Guest opinion by Fred F. Mueller
In large-scale wars, there are sometimes prolonged periods of fierce clashes with neither side being able to place the decisive blow that will ultimately tilt the balance in its favor. Then all of a sudden, certain events occur that mark the decisive turning point where one side definitely loses the strength to continue posing a threat to its opponents. From that decisive moment on, it will lose the initiative, being largely confined to defensive actions and hoping to be able to force its opponents to accept a peace agreement instead of having to face the enormous costs of a prolonged war. One of the most famous turning points in World War II was the battle for Stalingrad, where the seemingly unstoppable German onslaught could finally be brought to a standstill. The outcome is well known: Hitlers annihilation a few years later.
Switching to our times, one might well get the impression that in the decades-long war of Greenpeace, WWF and their countless NGO brethren for control of the public opinion about the so-called global warming threat allegedly caused by human CO2 emissions, such a turning point has been reached. The UN meeting in Warsaw (Poland), where further measures to curb these emissions should have been laid on keel, has seen a number of leading countries bluntly refusing to continue supporting the scam while many others stayed on the sidelines, paying lip-service to the noble cause of saving the climate and the planet while abstaining from any sizeable commitments. Maybe historians wanting to highlight the real dimensions of the blow dealt to the CO2 alarmists might coin the word Warsawgrad later on. Having failed to reach any substantial accord on the main question, the focus of the event has instead shifted to financial aspects, with third world countries trying to extort as many billions as possible from developed nations under the pretense that they should be held liable for each and any natural disaster happening on their territory. Upon seeing the related list, one wonders why they haven’t come up with claims to include asteroid impacts, earthquakes, tsunamis and volcano eruptions as well. But there might still be room for improvement…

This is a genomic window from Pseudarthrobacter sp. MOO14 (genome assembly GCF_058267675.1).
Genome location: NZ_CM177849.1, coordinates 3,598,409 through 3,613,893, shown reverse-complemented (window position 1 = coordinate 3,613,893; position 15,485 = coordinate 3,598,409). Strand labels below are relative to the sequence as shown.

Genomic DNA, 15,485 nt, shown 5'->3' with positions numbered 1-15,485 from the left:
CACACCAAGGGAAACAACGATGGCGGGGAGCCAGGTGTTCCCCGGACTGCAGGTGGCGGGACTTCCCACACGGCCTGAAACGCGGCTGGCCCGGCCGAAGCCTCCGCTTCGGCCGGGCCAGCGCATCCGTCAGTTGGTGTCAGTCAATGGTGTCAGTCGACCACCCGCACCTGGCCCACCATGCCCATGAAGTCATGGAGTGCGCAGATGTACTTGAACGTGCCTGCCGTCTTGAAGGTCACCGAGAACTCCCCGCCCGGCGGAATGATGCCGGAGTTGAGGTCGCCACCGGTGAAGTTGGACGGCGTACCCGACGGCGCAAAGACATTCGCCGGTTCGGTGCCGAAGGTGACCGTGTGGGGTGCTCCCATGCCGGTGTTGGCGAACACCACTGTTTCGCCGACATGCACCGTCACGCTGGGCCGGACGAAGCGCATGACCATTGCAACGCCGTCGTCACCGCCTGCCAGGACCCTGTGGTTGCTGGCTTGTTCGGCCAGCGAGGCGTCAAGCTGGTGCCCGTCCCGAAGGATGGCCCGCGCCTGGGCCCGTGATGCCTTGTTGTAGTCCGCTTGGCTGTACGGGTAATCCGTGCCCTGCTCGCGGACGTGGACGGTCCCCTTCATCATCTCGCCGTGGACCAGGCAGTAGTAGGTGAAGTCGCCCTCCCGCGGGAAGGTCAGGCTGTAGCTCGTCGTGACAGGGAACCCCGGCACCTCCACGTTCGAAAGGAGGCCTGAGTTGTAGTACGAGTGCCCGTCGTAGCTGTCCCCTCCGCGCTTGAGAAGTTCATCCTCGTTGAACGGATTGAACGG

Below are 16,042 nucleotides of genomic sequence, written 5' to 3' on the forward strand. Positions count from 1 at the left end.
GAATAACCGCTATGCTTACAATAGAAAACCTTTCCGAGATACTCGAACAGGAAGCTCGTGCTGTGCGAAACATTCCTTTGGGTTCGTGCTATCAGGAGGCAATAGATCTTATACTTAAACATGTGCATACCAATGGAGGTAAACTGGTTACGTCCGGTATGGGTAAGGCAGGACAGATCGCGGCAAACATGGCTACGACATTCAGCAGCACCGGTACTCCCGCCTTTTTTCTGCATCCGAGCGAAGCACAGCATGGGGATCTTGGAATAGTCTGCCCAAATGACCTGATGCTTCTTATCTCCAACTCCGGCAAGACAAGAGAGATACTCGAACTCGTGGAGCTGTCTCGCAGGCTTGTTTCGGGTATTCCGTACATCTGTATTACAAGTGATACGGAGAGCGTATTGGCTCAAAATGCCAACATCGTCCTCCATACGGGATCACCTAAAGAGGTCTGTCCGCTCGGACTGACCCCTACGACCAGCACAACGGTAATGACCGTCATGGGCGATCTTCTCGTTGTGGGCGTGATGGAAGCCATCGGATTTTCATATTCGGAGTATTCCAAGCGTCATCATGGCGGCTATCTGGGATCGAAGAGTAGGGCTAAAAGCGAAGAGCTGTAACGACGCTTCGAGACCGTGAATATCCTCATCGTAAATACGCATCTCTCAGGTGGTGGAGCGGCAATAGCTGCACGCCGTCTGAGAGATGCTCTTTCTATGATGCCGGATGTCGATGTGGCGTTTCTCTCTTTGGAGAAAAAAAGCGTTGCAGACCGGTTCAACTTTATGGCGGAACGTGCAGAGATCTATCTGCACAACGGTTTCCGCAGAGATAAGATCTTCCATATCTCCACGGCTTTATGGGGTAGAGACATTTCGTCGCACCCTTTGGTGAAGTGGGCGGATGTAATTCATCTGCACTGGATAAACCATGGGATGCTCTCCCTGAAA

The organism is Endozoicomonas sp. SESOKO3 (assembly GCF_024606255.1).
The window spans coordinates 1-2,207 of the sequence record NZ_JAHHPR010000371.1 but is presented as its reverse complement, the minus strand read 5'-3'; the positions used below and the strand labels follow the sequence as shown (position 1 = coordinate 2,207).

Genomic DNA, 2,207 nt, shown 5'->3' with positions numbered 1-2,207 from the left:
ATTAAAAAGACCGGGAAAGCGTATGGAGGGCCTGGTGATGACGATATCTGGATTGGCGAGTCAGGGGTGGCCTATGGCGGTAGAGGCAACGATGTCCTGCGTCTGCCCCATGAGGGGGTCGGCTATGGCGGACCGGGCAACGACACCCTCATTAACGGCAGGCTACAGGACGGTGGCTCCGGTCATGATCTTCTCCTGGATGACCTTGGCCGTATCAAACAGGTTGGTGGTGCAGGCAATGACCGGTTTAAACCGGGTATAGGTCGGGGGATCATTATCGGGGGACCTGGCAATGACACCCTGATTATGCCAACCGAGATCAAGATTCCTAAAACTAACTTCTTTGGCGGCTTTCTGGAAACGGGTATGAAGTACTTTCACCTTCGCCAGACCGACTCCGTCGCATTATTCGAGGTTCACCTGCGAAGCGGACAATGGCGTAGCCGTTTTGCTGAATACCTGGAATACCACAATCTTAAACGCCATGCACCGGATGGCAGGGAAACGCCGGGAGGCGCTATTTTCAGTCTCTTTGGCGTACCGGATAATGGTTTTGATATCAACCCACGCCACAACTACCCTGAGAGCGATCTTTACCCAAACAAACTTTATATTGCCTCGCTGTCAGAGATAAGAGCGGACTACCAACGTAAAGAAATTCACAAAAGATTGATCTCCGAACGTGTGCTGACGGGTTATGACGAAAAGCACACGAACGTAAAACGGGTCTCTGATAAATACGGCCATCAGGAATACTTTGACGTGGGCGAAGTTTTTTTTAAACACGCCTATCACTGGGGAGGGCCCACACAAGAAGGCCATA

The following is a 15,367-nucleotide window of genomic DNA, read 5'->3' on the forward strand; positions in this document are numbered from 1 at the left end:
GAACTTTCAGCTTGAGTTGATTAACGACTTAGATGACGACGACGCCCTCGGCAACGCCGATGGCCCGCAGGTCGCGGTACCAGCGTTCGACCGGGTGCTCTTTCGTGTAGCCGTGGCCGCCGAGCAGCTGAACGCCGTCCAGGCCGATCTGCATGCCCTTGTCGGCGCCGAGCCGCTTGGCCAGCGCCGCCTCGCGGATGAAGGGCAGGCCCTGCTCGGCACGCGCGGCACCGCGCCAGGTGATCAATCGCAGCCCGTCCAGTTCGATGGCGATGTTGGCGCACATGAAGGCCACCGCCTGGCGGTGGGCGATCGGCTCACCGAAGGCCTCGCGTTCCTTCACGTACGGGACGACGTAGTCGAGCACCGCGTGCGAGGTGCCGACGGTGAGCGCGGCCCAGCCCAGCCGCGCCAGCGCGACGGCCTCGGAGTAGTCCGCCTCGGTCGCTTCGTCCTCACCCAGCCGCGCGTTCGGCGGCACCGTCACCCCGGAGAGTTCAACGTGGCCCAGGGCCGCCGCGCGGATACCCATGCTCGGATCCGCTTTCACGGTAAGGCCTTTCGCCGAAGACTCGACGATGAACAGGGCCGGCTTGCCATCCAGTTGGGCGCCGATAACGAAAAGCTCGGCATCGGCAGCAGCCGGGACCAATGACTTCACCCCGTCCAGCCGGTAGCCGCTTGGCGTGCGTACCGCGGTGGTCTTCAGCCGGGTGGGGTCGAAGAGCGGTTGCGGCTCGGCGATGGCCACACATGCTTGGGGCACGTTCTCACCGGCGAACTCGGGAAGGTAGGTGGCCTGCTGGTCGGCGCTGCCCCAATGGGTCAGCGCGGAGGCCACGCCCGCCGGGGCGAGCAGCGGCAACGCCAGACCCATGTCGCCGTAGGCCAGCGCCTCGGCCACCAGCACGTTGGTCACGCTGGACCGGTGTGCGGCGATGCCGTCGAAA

The CO2 alarm finally seems to run out of steam
The clear impression one can draw from the course of events and the echo it finds in the media is that the CO2 scam advanced by Greenpeace and their numerous allies in state agencies, scientific institutions and the media is finally losing traction. The greed of too many profiteers has generated costs and technical consequences in key industry sectors to such an extent that the tide in public opinion seems to be finally turning, at least in some more lucid countries such as Autralia. Of course, just as in many other historic examples, the final shot has not yet been fired, but from now on, it seems likely that the faithful of the Anthropogenous Global Warming (AGW) belief will have to fight an uphill battle. While some country leaders such as Germany’s Merkel still seem staunchly committed to continue their course, it is becoming increasingly obvious that a number of decisive nations such as Canada, Australia and Japan are already manning the lifeboats. And as in the case of a dam break, once the first cracks have appeared, the subsequent sequence of events will probably follow the usual scheme. We might eventually see a stampede of highly qualified story-tellers and academic charlatans flooding out of all sorts of state agencies und NGO-related consulting services in a frantic search for new fields of activity.